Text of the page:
On dark surfaces, none of these color-producing reagent stains could be guaranteed to produce detectable prints. Attempts to use luminol had reportedly been of limited success since the brief chemiluminescence created was weak, hard to photograph, and failed to resolve fine ridge detail. Recent authors have recommended new techniques for the development enhancement of faint blood prints on various surfaces. In a 1995 review of techniques, John Neuner, North Carolina SBI, suggested leuco crystal violet [4,4',4"methylidynestris(N,N dimethyl aniline)] (a reduced form of crystal violet) as a reagent for developing dark-colored prints on light-colored backgrounds, and merbromin for developing prints on dark backgrounds, exploiting the merbromin-blood complex' fluorescing properties(1). He gave no processing details or evaluation. Bodziak recommended leuco crystal violet for the development of shoeprints in blood (2). Maucieri and Monk recommended fluorescin (the reduced form of fluorescein) as a potential candidate(3). Cheeseman and DiMeo successfully applied fluorescin to bloody fingerprints in a viscous medium to reduce running(4). Although it was not mentioned in the literature, DFO (1,1 diazafluoren-1-one), with its demonstrated sensitivity to amino acids in normal skin secretions, was thought to have potential for blood prints. Everse and Menzel suggested the use of merbromin (mercurochrome) to develop fluorescing prints on non-porous surfaces(5). It must be remembered that any blood-bearing surface - friction ridge skin, tool, weapon, glove or shoe - can be of interest to the crime scene examiner, so techniques developed for enhancement of blood-residue fingerprints can be of use in many other applications.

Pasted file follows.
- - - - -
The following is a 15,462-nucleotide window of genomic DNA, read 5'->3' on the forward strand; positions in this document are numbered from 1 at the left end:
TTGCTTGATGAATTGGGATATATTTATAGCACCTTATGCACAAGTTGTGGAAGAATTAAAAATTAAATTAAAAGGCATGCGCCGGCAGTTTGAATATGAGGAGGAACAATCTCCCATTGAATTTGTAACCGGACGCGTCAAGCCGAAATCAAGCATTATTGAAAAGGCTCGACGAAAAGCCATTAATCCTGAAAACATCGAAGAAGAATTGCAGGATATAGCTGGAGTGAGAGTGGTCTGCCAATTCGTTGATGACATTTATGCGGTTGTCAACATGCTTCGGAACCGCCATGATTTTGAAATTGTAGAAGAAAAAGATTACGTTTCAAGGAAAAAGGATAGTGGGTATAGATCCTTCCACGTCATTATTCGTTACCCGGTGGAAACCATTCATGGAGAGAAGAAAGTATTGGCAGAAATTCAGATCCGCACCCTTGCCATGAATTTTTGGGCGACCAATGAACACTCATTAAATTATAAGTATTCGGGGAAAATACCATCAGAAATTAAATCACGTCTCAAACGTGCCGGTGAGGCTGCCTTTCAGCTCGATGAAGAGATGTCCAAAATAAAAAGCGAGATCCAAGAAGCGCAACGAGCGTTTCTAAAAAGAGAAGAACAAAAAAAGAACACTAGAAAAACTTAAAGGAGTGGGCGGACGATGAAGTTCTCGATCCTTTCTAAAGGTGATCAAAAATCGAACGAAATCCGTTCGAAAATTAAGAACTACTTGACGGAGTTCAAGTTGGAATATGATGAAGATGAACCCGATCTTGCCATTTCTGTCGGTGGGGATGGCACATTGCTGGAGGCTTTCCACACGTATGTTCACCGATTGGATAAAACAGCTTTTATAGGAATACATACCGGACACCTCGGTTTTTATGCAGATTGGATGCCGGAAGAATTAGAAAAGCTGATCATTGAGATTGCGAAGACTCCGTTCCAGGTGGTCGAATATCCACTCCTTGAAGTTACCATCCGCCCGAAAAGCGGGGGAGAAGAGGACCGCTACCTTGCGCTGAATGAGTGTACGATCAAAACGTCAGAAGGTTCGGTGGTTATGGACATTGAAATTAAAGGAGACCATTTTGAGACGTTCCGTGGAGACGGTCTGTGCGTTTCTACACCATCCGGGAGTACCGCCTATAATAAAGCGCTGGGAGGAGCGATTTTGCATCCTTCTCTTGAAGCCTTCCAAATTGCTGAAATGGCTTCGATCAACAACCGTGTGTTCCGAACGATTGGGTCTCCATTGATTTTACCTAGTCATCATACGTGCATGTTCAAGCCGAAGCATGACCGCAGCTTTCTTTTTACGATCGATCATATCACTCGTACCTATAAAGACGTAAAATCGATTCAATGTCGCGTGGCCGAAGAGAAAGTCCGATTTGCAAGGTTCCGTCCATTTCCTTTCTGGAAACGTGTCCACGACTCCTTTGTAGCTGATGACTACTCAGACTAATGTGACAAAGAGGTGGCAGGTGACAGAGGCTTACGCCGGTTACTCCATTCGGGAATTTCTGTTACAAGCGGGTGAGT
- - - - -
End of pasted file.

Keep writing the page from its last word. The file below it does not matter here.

It was thought that a side-by-side comparison of the available techniques on typical target surfaces would be of value. Their sensitivity (using both serial dilution and sequential-touch methods of producing concentration gradients) and applicability to a variety of surfaces could be readily compared. In addition, interference or visualization problems could be evaluated. Also, since many blood bearing "fingerprint" surfaces may also be subjected to DNA analysis, interferences with current DNA methods could be evaluated using known human blood and subjecting it to the harshest chemical exposure from each method.


Experimental